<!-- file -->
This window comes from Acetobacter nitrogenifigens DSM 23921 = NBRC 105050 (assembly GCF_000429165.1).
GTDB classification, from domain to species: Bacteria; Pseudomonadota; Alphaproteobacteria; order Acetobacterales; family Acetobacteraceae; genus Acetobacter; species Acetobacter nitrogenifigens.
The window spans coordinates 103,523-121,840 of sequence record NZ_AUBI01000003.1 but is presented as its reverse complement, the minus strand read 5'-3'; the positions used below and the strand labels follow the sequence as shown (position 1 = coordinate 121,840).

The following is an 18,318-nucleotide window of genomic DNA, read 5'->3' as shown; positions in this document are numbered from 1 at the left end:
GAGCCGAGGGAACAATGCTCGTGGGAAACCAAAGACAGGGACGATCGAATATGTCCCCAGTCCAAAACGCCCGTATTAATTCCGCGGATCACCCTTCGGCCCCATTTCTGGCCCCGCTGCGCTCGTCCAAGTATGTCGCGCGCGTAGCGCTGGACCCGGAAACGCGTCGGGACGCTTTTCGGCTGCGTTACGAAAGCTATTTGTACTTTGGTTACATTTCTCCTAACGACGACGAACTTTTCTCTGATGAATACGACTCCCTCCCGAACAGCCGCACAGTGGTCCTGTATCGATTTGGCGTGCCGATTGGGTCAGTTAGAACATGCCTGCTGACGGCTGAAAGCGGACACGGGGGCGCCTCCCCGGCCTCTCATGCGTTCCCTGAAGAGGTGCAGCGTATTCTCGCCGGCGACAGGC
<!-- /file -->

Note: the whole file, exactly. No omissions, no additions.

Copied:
This window comes from Acetobacter nitrogenifigens DSM 23921 = NBRC 105050 (assembly GCF_000429165.1).
GTDB classification, from domain to species: Bacteria; Pseudomonadota; Alphaproteobacteria; order Acetobacterales; family Acetobacteraceae; genus Acetobacter; species Acetobacter nitrogenifigens.
The window spans coordinates 103,523-121,840 of sequence record NZ_AUBI01000003.1 but is presented as its reverse complement, the minus strand read 5'-3'; the positions used below and the strand labels follow the sequence as shown (position 1 = coordinate 121,840).

The following is an 18,318-nucleotide window of genomic DNA, read 5'->3' as shown; positions in this document are numbered from 1 at the left end:
GAGCCGAGGGAACAATGCTCGTGGGAAACCAAAGACAGGGACGATCGAATATGTCCCCAGTCCAAAACGCCCGTATTAATTCCGCGGATCACCCTTCGGCCCCATTTCTGGCCCCGCTGCGCTCGTCCAAGTATGTCGCGCGCGTAGCGCTGGACCCGGAAACGCGTCGGGACGCTTTTCGGCTGCGTTACGAAAGCTATTTGTACTTTGGTTACATTTCTCCTAACGACGACGAACTTTTCTCTGATGAATACGACTCCCTCCCGAACAGCCGCACAGTGGTCCTGTATCGATTTGGCGTGCCGATTGGGTCAGTTAGAACATGCCTGCTGACGGCTGAAAGCGGACACGGGGGCGCCTCCCCGGCCTCTCATGCGTTCCCTGAAGAGGTGCAGCGTATTCTCGCCGGCGACAGGC